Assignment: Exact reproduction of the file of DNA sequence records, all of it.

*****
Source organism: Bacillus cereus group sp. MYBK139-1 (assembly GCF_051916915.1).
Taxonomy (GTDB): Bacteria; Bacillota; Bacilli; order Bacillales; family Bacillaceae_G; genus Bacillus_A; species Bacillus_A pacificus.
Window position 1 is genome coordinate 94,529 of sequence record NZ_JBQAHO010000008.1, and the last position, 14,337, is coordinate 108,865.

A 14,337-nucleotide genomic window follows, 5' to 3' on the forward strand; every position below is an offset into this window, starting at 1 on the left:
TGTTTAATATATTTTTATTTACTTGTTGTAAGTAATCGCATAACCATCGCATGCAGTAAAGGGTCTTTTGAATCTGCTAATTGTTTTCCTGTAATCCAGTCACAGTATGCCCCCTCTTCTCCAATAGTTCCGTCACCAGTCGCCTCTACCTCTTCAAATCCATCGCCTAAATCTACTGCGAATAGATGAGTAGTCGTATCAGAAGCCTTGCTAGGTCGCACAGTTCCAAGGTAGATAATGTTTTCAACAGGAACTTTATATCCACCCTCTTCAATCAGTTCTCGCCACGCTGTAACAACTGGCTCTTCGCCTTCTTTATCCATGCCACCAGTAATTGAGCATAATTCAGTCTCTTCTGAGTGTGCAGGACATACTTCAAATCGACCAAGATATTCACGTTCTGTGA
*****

Source organism: Bacillus cereus group sp. MYBK139-1 (assembly GCF_051916915.1).
Taxonomy (GTDB): Bacteria; Bacillota; Bacilli; order Bacillales; family Bacillaceae_G; genus Bacillus_A; species Bacillus_A pacificus.
Window position 1 is genome coordinate 94,529 of sequence record NZ_JBQAHO010000008.1, and the last position, 14,337, is coordinate 108,865.

A 14,337-nucleotide genomic window follows, 5' to 3' on the forward strand; every position below is an offset into this window, starting at 1 on the left:
TGTTTAATATATTTTTATTTACTTGTTGTAAGTAATCGCATAACCATCGCATGCAGTAAAGGGTCTTTTGAATCTGCTAATTGTTTTCCTGTAATCCAGTCACAGTATGCCCCCTCTTCTCCAATAGTTCCGTCACCAGTCGCCTCTACCTCTTCAAATCCATCGCCTAAATCTACTGCGAATAGATGAGTAGTCGTATCAGAAGCCTTGCTAGGTCGCACAGTTCCAAGGTAGATAATGTTTTCAACAGGAACTTTATATCCACCCTCTTCAATCAGTTCTCGCCACGCTGTAACAACTGGCTCTTCGCCTTCTTTATCCATGCCACCAGTAATTGAGCATAATTCAGTCTCTTCTGAGTGTGCAGGACATACTTCAAATCGACCAAGATATTCACGTTCTGTGA